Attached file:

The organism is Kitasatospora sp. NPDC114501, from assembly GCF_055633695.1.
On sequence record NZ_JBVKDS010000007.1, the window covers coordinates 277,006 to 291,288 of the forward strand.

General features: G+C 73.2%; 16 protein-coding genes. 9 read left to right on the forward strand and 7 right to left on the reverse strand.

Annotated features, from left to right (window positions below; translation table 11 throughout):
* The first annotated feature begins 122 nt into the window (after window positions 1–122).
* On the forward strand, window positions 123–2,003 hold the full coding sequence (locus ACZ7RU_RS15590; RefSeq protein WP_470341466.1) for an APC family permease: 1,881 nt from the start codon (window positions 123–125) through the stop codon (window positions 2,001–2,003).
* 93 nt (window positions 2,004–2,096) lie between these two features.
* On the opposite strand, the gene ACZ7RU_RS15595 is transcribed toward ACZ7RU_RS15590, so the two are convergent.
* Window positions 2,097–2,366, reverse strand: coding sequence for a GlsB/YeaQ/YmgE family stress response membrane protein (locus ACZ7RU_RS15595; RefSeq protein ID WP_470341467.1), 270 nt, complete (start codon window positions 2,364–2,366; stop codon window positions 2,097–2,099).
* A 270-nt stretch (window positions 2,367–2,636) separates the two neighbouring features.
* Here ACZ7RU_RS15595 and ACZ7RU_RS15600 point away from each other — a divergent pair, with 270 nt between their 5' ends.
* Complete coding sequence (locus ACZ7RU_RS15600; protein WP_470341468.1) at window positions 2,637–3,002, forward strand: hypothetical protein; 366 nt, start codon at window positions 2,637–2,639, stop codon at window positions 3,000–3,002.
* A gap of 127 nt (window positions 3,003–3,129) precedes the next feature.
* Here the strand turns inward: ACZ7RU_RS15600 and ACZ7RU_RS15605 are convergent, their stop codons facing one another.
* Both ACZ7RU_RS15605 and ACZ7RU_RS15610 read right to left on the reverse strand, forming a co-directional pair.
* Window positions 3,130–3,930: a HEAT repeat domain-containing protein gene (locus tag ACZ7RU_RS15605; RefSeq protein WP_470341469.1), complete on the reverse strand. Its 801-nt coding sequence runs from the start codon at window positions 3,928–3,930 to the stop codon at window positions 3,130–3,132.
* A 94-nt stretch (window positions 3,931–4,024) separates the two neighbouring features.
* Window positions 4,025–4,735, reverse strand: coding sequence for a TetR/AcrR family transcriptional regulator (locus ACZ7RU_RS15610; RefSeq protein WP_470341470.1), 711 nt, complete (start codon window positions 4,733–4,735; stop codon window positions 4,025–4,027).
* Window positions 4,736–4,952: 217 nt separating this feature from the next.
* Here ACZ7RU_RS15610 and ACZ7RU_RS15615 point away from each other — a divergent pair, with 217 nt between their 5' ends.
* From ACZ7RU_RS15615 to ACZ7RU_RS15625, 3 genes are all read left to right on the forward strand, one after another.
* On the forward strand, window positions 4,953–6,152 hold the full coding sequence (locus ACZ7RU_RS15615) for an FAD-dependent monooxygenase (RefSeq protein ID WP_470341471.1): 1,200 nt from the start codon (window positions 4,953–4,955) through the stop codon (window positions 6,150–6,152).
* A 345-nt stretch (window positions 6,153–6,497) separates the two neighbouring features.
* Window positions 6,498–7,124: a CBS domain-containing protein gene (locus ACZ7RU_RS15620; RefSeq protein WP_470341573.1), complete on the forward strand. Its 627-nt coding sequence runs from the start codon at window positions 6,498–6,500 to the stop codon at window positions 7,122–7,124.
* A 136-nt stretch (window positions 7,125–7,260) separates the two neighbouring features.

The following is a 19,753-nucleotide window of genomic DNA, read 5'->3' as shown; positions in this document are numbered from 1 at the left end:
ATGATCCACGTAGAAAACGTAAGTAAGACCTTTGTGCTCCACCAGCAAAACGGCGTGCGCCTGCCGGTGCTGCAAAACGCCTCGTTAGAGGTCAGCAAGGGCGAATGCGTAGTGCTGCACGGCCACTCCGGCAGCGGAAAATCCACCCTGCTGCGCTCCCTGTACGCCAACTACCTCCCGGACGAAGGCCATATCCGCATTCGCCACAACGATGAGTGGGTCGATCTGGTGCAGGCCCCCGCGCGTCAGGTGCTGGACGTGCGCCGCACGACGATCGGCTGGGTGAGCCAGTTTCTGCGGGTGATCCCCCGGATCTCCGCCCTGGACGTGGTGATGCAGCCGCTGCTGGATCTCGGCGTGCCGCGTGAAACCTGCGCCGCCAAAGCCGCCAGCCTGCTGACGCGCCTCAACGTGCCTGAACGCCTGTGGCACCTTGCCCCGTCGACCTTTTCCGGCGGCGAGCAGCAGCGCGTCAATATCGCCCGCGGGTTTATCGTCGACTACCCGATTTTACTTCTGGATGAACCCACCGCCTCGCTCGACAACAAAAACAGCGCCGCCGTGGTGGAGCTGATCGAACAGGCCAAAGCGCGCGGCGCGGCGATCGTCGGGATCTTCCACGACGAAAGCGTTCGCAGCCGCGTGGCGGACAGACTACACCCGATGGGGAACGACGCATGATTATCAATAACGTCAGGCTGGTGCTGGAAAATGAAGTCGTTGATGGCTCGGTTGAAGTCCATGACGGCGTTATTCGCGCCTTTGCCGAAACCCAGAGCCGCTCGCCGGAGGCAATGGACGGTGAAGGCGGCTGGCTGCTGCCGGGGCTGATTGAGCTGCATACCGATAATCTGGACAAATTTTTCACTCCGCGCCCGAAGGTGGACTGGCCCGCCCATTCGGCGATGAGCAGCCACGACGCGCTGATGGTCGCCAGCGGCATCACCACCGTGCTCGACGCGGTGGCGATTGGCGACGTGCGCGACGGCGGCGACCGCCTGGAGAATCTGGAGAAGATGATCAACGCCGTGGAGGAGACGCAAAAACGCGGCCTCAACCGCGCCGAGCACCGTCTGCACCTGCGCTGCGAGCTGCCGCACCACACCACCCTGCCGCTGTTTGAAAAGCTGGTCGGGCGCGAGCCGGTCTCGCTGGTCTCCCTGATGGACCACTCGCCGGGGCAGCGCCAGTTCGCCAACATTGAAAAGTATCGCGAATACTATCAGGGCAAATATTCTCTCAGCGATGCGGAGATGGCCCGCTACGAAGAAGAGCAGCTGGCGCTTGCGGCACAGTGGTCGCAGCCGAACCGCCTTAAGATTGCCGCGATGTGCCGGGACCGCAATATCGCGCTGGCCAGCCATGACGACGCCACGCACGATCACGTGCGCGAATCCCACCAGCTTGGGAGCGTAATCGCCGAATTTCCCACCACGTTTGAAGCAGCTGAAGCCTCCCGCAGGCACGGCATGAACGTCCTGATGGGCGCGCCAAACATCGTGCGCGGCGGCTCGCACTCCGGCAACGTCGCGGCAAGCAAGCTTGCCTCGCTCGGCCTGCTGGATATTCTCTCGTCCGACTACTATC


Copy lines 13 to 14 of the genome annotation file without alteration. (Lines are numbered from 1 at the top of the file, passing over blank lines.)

* A gap of 127 nt (window positions 3,003–3,129) precedes the next feature.
* Here the strand turns inward: ACZ7RU_RS15600 and ACZ7RU_RS15605 are convergent, their stop codons facing one another.